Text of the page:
This may not seem like a big deal, but O Gentle Reader, it is huge. In the book, Max Brooks the Novelistic Interviewer (as opposed to the author and son of Mel) presents evidence after piece of evidence that China’s secrecy — not wanting to show weakness or ask for help, which as we know is how China in real life acts on the world stage (which is their perogative, of course, to act how they want) — is to blame for the epidemic not being snuffed out early on.
Also, Brooks makes a very pointed … um, point that human organs trafficked from their political prisoner hosts and which made their way around the world carried the Solanum virus silently and made it seem like people were randomly dropping dead and reviving as zombies. In the book, I believe, exactly what happened is not discovered until well after the War is near its end.
Official opacity. Unethical medical practices. Lies and recriminations instead of buckling down in a multilateral way to solve a problem. These are all like China (and sometimes other countries including the US, but I mean as an apparent rule of behavior) in the real world, and so seem like really salient points in the novel of WWZ.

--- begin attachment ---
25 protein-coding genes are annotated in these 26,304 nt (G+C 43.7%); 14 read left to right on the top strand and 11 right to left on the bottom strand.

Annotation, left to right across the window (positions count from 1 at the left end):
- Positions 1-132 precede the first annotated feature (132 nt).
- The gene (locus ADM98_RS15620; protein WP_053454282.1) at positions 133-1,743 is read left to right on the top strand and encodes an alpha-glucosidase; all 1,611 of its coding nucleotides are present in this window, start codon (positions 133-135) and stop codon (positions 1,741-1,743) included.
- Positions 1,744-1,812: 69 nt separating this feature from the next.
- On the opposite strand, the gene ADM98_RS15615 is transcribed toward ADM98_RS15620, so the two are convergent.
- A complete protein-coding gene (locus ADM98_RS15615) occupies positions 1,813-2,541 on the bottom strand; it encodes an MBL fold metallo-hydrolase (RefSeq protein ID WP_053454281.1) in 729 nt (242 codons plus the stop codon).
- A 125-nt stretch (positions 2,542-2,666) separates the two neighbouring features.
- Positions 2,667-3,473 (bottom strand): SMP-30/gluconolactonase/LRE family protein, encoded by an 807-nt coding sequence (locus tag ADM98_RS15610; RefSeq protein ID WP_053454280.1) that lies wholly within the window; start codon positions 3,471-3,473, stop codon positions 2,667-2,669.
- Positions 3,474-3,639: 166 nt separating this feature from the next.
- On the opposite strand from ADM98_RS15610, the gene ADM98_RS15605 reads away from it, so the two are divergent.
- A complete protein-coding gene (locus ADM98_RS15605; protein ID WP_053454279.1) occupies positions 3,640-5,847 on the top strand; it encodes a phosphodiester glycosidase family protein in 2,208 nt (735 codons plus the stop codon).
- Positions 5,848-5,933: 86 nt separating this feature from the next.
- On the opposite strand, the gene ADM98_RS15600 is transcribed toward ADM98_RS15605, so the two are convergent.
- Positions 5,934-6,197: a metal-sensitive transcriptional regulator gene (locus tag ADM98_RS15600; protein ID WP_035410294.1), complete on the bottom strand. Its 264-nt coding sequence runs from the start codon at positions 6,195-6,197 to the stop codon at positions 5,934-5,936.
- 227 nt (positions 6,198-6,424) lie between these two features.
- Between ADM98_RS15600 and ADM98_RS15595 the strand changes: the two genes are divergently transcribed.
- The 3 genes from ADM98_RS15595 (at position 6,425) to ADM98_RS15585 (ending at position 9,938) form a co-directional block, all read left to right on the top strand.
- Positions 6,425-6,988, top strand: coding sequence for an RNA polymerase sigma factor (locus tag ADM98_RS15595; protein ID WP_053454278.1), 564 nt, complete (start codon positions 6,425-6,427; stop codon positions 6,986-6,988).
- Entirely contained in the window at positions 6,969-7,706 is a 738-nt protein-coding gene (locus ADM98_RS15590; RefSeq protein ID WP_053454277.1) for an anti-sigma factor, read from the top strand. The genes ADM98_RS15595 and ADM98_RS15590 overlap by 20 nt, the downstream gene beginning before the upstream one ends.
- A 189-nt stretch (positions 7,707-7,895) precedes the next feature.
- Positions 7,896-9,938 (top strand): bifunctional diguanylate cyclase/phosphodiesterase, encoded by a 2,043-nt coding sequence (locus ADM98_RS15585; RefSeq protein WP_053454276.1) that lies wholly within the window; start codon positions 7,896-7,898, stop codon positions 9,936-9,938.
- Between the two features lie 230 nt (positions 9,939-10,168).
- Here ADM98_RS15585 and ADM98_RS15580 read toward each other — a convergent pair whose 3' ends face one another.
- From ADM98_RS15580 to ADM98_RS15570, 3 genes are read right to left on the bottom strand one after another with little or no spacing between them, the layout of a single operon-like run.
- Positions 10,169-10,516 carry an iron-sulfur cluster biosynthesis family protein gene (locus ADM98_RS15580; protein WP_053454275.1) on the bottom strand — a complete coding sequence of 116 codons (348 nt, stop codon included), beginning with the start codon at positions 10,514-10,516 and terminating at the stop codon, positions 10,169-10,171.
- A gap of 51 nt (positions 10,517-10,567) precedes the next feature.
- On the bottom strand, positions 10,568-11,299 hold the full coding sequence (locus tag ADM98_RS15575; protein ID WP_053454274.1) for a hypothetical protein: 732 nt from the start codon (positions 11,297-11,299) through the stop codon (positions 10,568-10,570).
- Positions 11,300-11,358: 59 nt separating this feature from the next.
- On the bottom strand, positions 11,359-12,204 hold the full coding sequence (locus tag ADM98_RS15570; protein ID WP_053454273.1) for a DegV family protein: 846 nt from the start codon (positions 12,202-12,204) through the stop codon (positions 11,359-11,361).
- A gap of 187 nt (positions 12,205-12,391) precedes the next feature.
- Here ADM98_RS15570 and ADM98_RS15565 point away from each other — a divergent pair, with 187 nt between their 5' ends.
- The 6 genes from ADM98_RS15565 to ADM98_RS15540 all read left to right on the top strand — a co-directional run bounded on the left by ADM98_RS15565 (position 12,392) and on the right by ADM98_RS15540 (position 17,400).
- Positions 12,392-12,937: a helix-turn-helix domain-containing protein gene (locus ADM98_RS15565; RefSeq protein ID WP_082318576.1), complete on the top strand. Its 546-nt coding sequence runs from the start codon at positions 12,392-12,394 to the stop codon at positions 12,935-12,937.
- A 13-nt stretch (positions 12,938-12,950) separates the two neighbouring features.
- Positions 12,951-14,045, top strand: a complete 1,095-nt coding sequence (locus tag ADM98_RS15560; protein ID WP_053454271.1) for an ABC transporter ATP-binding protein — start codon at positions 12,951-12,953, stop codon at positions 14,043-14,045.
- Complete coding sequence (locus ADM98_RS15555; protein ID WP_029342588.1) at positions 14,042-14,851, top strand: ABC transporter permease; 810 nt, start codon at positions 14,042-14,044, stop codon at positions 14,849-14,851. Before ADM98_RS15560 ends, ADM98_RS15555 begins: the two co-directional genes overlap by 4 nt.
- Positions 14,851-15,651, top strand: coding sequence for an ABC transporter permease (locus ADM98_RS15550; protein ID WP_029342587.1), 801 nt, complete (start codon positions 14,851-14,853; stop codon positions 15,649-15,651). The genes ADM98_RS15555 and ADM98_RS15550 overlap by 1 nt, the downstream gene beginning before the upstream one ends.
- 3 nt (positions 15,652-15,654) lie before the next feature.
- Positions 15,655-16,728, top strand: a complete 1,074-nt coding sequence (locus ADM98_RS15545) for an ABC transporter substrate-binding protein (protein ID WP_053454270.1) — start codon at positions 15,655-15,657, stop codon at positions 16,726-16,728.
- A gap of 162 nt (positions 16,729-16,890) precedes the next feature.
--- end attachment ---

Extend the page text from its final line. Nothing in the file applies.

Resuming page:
I’m not bashing China here — this is a book about zombies taking over the world, after all, and so we shouldn’t necessarily look to it for trenchant political science — I’m just saying that the public face China shows to the world works extremely well in the novel as a place where the epidemic could spread before most of the world was even aware of it.
Money talks, but all mine ever says is “BLARGH KILL HUMAN ARRRRRRGH”
The irony of all of this is that the filmmakers changed the location of Patient Zero from a very plausible (for the reasons noted above) China and its buddy-in-secrecy North Korea to a bland-if-not-nonsensical South Korea. You can almost here the producers saying with an aw-shucks grin, Hey, Asia’s Asia, right?
Well, no, not really, because South Korea is a close ally of the West and it ruins the — anyway, why is it now South Korea instead of China? The answer, as usual, lies in the green stuff that isn’t gangrenous zombie flesh: Money.